2012 Seattle Seahawks, 1.89 GPA (List of picks)—Did somebody pee in the coffee at the 2012 draft? Seattle drafted Russell Wilson in the third round. That alone makes this an A+ draft in retrospect. The consensus around Wilson at the time, though, was that he was simply too short to be an NFL quarterback; one analyst said that he would be lucky to be the next Seneca Wallace. There's still a huge size bias for quarterbacks, but Wilson is the rare pick that at least may have opened minds a bit more.
Graders also hated Seattle taking Bruce Irvin with the 15th overall pick, since many didn't see him as a first-round player. Irvin wasn't a star for Seattle, but he definitely lived up to his status as a first-round pick. Oakland paid him handsomely this offseason.
The Seahawks also drafted Bobby Wagner, Jaye Howard, Jeremy Lane, and J.R. Sweezy. They did OK for themselves.
2012 Oakland Raiders, 1.41 GPA (List of picks)—The Raiders had neither their first nor second-round picks. One of them was lost in the ill-fated Carson Palmer trade, and the other had been lost in a trade-up with New England in 2011 for Joe Barskdale and Taiwan Jones. The actual picks were, uh, also not optimal. Miles Burris started a few years and then was waived.
2012 New Orleans Saints, 1.04 GPA (List of picks)—New Orleans traded away their first-round pick in 2011 to be able to draft Mark Ingram. They lost their second-rounder earlier in the year in the aftermath of the Bountygate scandal. Of the players the Saints wound up with, lineman Akiem Hicks is a solid starter, corner Corey White was torched a few years in the starting lineup, and wideout Nick Toon was never able to stay healthy.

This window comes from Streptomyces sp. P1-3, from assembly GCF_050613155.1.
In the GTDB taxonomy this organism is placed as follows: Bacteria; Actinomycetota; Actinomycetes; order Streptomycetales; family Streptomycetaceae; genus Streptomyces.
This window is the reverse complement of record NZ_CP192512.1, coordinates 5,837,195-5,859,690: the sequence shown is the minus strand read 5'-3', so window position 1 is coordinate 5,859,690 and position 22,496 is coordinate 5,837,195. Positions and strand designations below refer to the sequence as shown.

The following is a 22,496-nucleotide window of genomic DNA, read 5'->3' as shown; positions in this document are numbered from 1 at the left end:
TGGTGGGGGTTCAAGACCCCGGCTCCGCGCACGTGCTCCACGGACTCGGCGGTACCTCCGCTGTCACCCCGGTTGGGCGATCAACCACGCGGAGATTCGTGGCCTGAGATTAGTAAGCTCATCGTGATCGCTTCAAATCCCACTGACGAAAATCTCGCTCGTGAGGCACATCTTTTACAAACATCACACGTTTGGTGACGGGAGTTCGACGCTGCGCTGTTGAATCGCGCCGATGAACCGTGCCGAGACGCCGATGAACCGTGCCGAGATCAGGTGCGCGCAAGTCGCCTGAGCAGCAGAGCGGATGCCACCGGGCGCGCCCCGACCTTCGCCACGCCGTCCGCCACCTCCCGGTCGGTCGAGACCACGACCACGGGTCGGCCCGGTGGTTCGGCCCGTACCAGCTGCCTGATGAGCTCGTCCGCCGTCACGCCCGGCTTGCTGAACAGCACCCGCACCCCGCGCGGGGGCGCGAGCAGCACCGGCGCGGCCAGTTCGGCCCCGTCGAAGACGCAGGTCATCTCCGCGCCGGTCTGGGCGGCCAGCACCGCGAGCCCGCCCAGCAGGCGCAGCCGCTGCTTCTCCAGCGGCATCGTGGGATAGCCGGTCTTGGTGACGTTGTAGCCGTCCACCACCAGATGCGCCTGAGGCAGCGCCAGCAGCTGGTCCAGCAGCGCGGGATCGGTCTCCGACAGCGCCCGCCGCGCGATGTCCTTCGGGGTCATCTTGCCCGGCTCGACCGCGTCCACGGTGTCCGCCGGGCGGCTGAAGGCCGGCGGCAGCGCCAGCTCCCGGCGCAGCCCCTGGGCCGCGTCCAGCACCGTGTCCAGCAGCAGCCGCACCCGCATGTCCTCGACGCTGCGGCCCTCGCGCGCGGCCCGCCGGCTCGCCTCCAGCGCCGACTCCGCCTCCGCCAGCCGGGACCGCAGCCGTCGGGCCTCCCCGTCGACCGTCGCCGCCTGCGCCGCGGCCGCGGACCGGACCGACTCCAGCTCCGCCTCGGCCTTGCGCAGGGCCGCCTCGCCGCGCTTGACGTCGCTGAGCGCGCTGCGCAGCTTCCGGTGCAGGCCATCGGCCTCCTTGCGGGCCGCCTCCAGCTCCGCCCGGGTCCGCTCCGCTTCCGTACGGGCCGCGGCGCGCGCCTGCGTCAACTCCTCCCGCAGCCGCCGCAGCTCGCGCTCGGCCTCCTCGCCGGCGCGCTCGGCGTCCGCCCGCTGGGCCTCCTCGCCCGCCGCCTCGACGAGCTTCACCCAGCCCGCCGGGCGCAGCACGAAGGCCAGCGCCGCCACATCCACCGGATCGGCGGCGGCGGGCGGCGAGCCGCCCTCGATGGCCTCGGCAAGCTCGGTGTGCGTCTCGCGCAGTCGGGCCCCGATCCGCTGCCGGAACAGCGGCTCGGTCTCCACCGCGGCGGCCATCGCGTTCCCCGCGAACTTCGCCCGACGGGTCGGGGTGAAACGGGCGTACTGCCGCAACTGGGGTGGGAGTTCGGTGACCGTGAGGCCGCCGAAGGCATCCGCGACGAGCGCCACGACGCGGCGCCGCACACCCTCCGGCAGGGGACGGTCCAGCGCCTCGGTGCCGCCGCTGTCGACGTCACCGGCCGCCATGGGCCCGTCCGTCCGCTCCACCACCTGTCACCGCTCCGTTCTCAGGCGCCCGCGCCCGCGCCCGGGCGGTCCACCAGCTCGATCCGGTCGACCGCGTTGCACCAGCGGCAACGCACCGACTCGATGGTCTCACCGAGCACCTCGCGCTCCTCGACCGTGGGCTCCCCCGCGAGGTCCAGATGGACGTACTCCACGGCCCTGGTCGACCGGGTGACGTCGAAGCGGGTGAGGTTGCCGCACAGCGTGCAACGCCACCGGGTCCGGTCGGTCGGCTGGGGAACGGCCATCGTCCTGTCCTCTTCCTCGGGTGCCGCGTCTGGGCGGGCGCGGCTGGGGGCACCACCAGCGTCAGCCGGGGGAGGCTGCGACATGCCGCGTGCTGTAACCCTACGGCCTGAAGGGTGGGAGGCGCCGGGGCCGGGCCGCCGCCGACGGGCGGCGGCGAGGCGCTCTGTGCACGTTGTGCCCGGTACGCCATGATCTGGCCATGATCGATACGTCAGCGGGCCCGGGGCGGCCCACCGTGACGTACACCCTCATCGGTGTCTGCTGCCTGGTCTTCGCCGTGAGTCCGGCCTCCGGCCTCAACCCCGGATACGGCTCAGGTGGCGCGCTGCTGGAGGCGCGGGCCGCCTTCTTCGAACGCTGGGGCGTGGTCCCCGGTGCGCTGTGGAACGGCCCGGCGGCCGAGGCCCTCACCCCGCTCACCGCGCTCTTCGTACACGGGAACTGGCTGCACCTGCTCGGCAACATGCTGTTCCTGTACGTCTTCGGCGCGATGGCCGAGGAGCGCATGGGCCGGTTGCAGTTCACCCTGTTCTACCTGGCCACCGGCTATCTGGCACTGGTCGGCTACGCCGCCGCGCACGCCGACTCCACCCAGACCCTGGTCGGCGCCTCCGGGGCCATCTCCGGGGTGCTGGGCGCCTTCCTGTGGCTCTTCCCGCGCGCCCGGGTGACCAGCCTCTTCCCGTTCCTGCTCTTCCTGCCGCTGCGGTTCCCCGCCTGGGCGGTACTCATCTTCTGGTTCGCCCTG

2014 Buffalo Bills, 1.85 GPA (List of picks)—There was a lot of handwringing over Buffalo trading a future first-rounder to move up for wideout Sammy Watkins. While Watkins isn't Odell Beckham, I think his future is as solid as any player in that class. It's hard to be upset about trading up for him in retrospect. Preston Brown is a solid starting linebacker, and the Bills got a lot of snaps from seventh-rounder Seantrel Henderson. Depending on what happens in 2016, I'd say this is at least an average draft. Possibly above-average.
2013 Cleveland Browns, 1.79 GPA (List of picks)—Nailing a Browns draft takes no real insight. Barkevious Mingo, Cleveland's first-rounder, just never became a true edge-rusher in the pros, and they didn't pick up his fifth-year option. Their second-round pick was used in the supplemental draft, on wideout Josh Gordon, a star who can't stay on the field. Third-rounder Leon McFadden was waived after his first season. Cleveland traded their other mid-round picks for wideout Davone Bess, who caught 42 balls for the Browns before a series of bizarre incidents led to his release.